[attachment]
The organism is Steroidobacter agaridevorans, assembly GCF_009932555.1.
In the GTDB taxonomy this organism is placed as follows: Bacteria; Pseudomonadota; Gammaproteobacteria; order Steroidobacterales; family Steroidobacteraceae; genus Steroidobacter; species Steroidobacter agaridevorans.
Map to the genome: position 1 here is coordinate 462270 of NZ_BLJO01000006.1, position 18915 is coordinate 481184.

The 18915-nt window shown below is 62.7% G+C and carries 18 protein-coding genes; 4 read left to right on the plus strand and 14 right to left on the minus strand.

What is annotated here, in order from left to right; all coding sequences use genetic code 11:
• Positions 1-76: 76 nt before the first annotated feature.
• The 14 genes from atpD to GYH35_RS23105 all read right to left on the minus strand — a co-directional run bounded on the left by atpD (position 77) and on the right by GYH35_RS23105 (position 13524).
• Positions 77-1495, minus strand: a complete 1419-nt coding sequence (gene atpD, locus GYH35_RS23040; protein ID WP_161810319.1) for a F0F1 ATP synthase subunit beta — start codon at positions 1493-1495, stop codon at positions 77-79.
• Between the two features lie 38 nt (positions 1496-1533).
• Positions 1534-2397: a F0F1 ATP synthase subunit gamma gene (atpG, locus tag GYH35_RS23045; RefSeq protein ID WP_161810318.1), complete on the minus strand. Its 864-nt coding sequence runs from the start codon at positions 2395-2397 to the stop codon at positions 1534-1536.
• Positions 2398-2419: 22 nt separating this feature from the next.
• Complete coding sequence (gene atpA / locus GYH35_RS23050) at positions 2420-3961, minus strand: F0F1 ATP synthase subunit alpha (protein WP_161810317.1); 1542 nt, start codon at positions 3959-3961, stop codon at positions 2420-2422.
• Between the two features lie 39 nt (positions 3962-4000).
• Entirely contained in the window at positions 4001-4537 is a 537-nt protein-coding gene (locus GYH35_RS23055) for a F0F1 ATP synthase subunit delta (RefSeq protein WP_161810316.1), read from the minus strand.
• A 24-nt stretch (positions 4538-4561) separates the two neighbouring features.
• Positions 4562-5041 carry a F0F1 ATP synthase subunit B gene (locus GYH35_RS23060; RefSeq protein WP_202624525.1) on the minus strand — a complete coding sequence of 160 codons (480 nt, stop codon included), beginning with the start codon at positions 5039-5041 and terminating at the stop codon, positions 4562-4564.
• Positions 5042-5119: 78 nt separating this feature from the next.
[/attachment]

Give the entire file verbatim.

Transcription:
The organism is Steroidobacter agaridevorans, assembly GCF_009932555.1.
In the GTDB taxonomy this organism is placed as follows: Bacteria; Pseudomonadota; Gammaproteobacteria; order Steroidobacterales; family Steroidobacteraceae; genus Steroidobacter; species Steroidobacter agaridevorans.
Map to the genome: position 1 here is coordinate 462270 of NZ_BLJO01000006.1, position 18915 is coordinate 481184.

The 18915-nt window shown below is 62.7% G+C and carries 18 protein-coding genes; 4 read left to right on the plus strand and 14 right to left on the minus strand.

What is annotated here, in order from left to right; all coding sequences use genetic code 11:
• Positions 1-76: 76 nt before the first annotated feature.
• The 14 genes from atpD to GYH35_RS23105 all read right to left on the minus strand — a co-directional run bounded on the left by atpD (position 77) and on the right by GYH35_RS23105 (position 13524).
• Positions 77-1495, minus strand: a complete 1419-nt coding sequence (gene atpD, locus GYH35_RS23040; protein ID WP_161810319.1) for a F0F1 ATP synthase subunit beta — start codon at positions 1493-1495, stop codon at positions 77-79.
• Between the two features lie 38 nt (positions 1496-1533).
• Positions 1534-2397: a F0F1 ATP synthase subunit gamma gene (atpG, locus tag GYH35_RS23045; RefSeq protein ID WP_161810318.1), complete on the minus strand. Its 864-nt coding sequence runs from the start codon at positions 2395-2397 to the stop codon at positions 1534-1536.
• Positions 2398-2419: 22 nt separating this feature from the next.
• Complete coding sequence (gene atpA / locus GYH35_RS23050) at positions 2420-3961, minus strand: F0F1 ATP synthase subunit alpha (protein WP_161810317.1); 1542 nt, start codon at positions 3959-3961, stop codon at positions 2420-2422.
• Between the two features lie 39 nt (positions 3962-4000).
• Entirely contained in the window at positions 4001-4537 is a 537-nt protein-coding gene (locus GYH35_RS23055) for a F0F1 ATP synthase subunit delta (RefSeq protein WP_161810316.1), read from the minus strand.
• A 24-nt stretch (positions 4538-4561) separates the two neighbouring features.
• Positions 4562-5041 carry a F0F1 ATP synthase subunit B gene (locus GYH35_RS23060; RefSeq protein WP_202624525.1) on the minus strand — a complete coding sequence of 160 codons (480 nt, stop codon included), beginning with the start codon at positions 5039-5041 and terminating at the stop codon, positions 4562-4564.
• Positions 5042-5119: 78 nt separating this feature from the next.